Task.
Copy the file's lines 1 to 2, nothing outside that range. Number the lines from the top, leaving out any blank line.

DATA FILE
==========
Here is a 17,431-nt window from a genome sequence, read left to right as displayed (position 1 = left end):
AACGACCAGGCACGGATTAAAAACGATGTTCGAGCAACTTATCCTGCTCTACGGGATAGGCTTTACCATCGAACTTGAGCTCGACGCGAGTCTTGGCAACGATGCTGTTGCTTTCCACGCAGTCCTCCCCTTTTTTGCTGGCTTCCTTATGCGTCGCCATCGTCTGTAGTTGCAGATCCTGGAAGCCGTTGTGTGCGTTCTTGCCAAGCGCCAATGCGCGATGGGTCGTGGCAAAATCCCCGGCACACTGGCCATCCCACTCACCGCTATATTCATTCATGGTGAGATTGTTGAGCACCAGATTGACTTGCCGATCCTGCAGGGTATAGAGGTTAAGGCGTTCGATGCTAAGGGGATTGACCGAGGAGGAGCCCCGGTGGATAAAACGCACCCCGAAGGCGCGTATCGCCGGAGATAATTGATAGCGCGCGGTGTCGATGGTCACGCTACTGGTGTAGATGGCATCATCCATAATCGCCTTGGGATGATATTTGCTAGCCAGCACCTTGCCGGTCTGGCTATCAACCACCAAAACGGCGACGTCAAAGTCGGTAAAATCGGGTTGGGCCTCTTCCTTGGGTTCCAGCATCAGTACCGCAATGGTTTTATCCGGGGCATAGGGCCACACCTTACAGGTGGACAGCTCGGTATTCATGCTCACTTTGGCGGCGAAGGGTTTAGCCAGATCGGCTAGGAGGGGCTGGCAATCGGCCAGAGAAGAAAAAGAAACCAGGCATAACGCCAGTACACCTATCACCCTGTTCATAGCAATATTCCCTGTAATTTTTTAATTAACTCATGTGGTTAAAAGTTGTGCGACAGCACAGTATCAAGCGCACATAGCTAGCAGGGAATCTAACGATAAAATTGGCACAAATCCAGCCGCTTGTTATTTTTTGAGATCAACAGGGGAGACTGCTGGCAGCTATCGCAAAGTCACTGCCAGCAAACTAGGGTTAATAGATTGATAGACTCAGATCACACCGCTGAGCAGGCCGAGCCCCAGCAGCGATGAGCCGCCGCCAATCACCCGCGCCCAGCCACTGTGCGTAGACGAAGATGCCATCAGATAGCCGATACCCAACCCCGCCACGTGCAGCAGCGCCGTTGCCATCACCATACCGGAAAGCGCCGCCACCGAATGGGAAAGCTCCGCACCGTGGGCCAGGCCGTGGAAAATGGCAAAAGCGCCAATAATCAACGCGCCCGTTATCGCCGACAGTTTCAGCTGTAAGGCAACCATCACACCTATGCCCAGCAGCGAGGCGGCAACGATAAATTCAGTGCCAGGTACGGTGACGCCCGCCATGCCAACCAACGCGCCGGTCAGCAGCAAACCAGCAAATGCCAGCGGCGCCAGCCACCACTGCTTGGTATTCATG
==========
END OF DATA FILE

Here is a 17,431-nt window from a genome sequence, read left to right as displayed (position 1 = left end):
AACGACCAGGCACGGATTAAAAACGATGTTCGAGCAACTTATCCTGCTCTACGGGATAGGCTTTACCATCGAACTTGAGCTCGACGCGAGTCTTGGCAACGATGCTGTTGCTTTCCACGCAGTCCTCCCCTTTTTTGCTGGCTTCCTTATGCGTCGCCATCGTCTGTAGTTGCAGATCCTGGAAGCCGTTGTGTGCGTTCTTGCCAAGCGCCAATGCGCGATGGGTCGTGGCAAAATCCCCGGCACACTGGCCATCCCACTCACCGCTATATTCATTCATGGTGAGATTGTTGAGCACCAGATTGACTTGCCGATCCTGCAGGGTATAGAGGTTAAGGCGTTCGATGCTAAGGGGATTGACCGAGGAGGAGCCCCGGTGGATAAAACGCACCCCGAAGGCGCGTATCGCCGGAGATAATTGATAGCGCGCGGTGTCGATGGTCACGCTACTGGTGTAGATGGCATCATCCATAATCGCCTTGGGATGATATTTGCTAGCCAGCACCTTGCCGGTCTGGCTATCAACCACCAAAACGGCGACGTCAAAGTCGGTAAAATCGGGTTGGGCCTCTTCCTTGGGTTCCAGCATCAGTACCGCAATGGTTTTATCCGGGGCATAGGGCCACACCTTACAGGTGGACAGCTCGGTATTCATGCTCACTTTGGCGGCGAAGGGTTTAGCCAGATCGGCTAGGAGGGGCTGGCAATCGGCCAGAGAAGAAAAAGAAACCAGGCATAACGCCAGTACACCTATCACCCTGTTCATAGCAATATTCCCTGTAATTTTTTAATTAACTCATGTGGTTAAAAGTTGTGCGACAGCACAGTATCAAGCGCACATAGCTAGCAGGGAATCTAACGATAAAATTGGCACAAATCCAGCCGCTTGTTATTTTTTGAGATCAACAGGGGAGACTGCTGGCAGCTATCGCAAAGTCACTGCCAGCAAACTAGGGTTAATAGATTGATAGACTCAGATCACACCGCTGAGCAGGCCGAGCCCCAGCAGCGATGAGCCGCCGCCAATCACCCGCGCCCAGCCACTGTGCGTAGACGAAGATGCCATCAGATAGCCGATACCCAACCCCGCCACGTGCAGCAGCGCCGTTGCCATCACCATACCGGAAAGCGCCGCCACCGAATGGGAAAGCTCCGCACCGTGGGCCAGGCCGTGGAAAATGGCAAAAGCGCCAATAATCAACGCGCCCGTTATCGCCGACAGTTTCAGCTGTAAGGCAACCATCACACCTATGCCCAGCAGCGAGGCGGCAACGATAAATTCAGTGCCAGGTACGGTGACGCCCGCCATGCCAACCAACGCGCCGGTCAGCAGCAAACCAGCAAATGCCAGCGGCGCCAGCCACCACTGCTTGGTATTCATG